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HR’s lack of understanding of generative AI slows down implementation

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HR leaders lack of understanding of generative AI.
AI has potential to unlock talent intelligence, offering new tools for talent recruitment.
Josh Bersin emphasises need for HR leaders to become more comfortable with AI capabilities.

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AI has “considerable scope in unlocking talent intelligence” 

A new white paper suggests that HR leaders’ lack of understanding about generative AI may be the primary reason for its limited adoption within HR departments. The research conducted by The Josh Bersin Company reveals that although HR leaders recognise the value of this technology, they admit to having limited knowledge about generative AI.

The study, which involved interviews with senior AI-aware executives, engineers, and product leaders, as well as global HR leaders attending the Irresistible 2023 conference, highlights a hesitancy among HR leaders due to the lack of clarity surrounding the transformative potential of AI in HR. In a media release, CEO Josh Bersin emphasized the apprehension associated with the scope of AI’s impact on HR.

These findings are significant in light of the expectation that HR leaders would spearhead the integration of AI in the workplace. However, recent research by Gartner reveals that only a mere 5% of HR leaders have implemented generative AI in their operations, with just 9% planning to do so in the future. The majority of HR leaders are currently exploring ways to leverage this technology effectively.

According to the white paper, AI has significant potential to unlock talent intelligence, offering new tools for talent recruitment, development, and retention. Currently, HR leaders utilising generative AI primarily employ it for administrative tasks, document generation, and job description creation, as per Gartner’s findings. However, Josh Bersin’s white paper indicates that many HR leaders remain hesitant about AI’s role and its potential applications in HR and talent-related scenarios.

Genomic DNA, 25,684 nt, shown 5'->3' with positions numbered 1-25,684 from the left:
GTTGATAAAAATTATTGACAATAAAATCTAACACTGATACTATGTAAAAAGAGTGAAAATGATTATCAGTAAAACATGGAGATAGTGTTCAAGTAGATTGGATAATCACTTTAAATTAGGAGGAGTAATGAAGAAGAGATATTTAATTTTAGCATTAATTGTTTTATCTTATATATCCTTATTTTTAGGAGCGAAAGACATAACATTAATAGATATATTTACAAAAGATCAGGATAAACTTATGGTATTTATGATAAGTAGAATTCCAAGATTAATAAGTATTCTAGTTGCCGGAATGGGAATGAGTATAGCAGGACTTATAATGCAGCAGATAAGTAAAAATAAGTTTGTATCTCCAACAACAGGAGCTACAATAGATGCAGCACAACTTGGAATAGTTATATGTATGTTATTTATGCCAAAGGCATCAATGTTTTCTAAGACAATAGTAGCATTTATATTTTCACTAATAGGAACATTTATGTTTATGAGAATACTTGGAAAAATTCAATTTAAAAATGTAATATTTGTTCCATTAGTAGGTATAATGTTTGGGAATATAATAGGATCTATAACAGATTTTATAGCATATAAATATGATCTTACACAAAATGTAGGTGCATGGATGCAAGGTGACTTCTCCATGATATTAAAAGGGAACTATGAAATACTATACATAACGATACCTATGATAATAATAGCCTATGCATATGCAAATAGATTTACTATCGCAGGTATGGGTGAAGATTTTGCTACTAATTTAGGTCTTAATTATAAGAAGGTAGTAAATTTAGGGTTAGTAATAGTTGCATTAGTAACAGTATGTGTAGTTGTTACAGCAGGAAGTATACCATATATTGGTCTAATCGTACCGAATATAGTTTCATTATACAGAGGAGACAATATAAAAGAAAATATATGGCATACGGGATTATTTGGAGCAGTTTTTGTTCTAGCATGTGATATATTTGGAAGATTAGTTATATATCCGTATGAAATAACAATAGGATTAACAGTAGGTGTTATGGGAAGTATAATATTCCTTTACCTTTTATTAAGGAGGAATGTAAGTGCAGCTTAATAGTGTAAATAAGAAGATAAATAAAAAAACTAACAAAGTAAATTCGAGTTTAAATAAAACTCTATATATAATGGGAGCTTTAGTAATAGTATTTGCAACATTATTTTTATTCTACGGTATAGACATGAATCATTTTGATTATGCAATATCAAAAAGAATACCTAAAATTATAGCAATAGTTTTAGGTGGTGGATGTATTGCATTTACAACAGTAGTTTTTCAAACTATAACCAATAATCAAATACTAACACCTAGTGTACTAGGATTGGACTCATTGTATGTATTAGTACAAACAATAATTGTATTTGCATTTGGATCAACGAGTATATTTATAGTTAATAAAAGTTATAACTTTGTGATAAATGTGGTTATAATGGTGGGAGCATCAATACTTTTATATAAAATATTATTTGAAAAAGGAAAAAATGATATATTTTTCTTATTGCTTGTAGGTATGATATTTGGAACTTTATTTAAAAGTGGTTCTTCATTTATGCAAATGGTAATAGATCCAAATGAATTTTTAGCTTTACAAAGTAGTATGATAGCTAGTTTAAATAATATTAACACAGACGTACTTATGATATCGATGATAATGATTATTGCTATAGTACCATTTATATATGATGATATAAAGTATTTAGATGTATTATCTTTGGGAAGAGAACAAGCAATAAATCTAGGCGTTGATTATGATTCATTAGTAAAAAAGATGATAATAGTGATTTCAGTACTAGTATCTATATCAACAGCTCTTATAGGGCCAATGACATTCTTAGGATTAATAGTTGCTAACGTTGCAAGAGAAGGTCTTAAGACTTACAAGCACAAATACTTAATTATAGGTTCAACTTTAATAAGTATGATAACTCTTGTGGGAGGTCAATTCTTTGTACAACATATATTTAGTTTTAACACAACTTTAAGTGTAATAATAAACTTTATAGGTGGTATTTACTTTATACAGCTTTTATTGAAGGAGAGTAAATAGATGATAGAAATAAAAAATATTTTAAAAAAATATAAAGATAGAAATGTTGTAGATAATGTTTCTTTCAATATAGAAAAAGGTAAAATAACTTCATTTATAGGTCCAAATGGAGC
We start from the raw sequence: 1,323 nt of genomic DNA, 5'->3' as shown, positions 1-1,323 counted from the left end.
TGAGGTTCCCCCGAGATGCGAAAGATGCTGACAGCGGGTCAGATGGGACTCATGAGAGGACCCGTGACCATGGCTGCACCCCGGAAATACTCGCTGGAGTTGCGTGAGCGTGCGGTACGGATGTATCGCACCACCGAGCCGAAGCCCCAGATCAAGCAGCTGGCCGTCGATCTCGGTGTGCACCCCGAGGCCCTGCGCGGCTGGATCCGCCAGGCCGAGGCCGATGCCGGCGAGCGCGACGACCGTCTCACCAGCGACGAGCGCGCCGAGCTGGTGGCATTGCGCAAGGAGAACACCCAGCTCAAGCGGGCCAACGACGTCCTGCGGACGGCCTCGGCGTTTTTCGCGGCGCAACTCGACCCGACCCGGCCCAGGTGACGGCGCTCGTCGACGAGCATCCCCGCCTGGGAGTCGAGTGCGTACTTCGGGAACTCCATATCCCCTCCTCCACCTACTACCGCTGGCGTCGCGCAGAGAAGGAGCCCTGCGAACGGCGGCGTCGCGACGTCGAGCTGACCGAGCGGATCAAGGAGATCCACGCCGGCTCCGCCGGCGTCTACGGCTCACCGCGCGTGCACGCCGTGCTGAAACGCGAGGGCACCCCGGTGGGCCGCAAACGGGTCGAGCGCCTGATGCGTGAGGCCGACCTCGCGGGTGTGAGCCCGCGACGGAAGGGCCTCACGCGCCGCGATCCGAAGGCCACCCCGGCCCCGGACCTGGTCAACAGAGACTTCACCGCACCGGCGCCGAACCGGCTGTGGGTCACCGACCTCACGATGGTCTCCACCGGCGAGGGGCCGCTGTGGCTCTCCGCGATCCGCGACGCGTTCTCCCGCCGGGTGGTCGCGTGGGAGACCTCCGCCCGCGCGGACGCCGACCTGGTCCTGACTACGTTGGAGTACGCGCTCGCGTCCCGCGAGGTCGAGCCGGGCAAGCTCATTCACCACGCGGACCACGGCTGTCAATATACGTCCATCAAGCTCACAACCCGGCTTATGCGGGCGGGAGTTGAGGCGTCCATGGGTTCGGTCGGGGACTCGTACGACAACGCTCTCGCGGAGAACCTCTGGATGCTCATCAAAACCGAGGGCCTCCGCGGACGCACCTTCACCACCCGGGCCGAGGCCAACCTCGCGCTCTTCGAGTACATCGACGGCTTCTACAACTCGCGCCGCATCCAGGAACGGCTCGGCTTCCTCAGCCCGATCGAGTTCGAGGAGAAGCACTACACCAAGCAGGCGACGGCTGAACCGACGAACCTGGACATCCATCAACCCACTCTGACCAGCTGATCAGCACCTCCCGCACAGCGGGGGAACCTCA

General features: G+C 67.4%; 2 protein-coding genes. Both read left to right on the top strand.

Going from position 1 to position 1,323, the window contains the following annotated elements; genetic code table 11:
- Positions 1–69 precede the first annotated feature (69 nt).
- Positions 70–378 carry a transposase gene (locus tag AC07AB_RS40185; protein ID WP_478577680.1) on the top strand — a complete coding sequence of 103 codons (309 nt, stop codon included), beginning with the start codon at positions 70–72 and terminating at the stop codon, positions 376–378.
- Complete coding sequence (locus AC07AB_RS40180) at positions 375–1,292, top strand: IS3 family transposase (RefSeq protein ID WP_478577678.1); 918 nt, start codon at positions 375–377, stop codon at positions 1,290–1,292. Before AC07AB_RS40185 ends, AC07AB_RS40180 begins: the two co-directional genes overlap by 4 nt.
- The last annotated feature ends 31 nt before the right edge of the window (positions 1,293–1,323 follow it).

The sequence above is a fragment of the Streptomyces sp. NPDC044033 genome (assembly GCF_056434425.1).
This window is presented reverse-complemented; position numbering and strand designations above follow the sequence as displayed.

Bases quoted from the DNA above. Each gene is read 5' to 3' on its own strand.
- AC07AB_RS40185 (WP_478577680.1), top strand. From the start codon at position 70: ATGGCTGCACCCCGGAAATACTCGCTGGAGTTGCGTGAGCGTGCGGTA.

Bersin seeks to reassure HR leaders by reminding them that adapting to emerging technologies is not a new challenge for CHROs and their workforces. He aims to alleviate their concerns and make AI more approachable by translating AI-related barriers into relatable problems. Bersin emphasises the need for HR leaders to become more comfortable with AI and its capabilities.

“We demonstrate that AI can contribute to better targeting and reduced time to hire, as well as identifying less obvious talent pipelines, among many other use cases,” Bersin explained. “Ultimately, our goal is to clarify AI’s role in the future of HR, enabling employers to proactively harness its potential.”

Notably, HR leaders have previously expressed fears about AI potentially replacing them. Recent findings confirm that “most HR leaders” expect a decrease in headcount within their departments as AI continues to be implemented.

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